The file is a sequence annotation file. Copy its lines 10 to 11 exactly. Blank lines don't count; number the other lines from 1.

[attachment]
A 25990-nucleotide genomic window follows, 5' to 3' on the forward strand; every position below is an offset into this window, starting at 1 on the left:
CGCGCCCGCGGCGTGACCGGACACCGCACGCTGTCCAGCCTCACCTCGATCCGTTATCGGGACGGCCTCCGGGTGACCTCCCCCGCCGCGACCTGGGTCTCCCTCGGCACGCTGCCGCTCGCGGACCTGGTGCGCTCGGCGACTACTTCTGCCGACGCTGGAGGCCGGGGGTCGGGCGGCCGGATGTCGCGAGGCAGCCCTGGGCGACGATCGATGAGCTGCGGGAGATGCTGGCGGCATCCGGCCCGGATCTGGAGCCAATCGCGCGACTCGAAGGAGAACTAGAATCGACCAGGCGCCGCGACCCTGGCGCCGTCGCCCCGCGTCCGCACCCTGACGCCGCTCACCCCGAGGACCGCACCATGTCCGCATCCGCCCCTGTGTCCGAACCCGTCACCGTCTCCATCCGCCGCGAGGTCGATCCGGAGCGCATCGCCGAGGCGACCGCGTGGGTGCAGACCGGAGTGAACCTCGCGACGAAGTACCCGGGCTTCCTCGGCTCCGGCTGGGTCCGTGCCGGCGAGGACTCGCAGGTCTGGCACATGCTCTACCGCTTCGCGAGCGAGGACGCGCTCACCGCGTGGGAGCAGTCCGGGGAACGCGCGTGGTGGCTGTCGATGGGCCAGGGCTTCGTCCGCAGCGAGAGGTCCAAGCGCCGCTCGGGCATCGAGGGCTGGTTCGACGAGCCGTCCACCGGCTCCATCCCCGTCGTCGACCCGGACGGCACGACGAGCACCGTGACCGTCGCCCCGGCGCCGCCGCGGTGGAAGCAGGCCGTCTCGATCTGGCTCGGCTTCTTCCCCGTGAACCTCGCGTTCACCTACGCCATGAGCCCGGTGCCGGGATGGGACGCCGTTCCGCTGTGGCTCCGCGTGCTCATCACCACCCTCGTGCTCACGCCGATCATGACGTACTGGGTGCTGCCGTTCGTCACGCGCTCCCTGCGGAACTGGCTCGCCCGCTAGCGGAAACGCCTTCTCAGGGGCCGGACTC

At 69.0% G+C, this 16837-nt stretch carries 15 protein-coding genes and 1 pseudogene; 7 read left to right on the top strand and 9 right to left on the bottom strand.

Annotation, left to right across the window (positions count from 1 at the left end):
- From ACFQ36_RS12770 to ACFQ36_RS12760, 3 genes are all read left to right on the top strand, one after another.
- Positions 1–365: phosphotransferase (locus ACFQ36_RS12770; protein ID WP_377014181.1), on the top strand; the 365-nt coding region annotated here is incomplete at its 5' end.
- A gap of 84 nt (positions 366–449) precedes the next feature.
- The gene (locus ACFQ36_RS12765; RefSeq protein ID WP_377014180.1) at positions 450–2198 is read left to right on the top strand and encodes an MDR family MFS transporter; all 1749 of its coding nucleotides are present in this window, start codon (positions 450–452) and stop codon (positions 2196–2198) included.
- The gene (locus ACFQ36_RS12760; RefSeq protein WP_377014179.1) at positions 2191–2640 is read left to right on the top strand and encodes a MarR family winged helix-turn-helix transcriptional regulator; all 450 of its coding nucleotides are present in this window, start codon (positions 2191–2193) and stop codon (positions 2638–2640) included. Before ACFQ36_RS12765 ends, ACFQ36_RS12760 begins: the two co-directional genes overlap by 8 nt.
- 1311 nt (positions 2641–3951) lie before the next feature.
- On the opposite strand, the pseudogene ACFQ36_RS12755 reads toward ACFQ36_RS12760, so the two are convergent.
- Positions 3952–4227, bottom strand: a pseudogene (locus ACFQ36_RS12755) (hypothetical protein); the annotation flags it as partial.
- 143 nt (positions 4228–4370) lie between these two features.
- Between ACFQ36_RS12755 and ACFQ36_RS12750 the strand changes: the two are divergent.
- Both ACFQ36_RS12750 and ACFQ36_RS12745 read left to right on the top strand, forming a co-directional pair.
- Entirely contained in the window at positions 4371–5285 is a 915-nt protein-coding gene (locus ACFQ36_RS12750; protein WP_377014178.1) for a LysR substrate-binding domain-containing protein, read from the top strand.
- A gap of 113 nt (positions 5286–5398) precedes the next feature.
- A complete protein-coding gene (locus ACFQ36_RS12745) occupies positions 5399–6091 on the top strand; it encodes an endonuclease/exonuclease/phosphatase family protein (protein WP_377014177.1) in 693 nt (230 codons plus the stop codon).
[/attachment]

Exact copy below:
- 1311 nt (positions 2641–3951) lie before the next feature.
- On the opposite strand, the pseudogene ACFQ36_RS12755 reads toward ACFQ36_RS12760, so the two are convergent.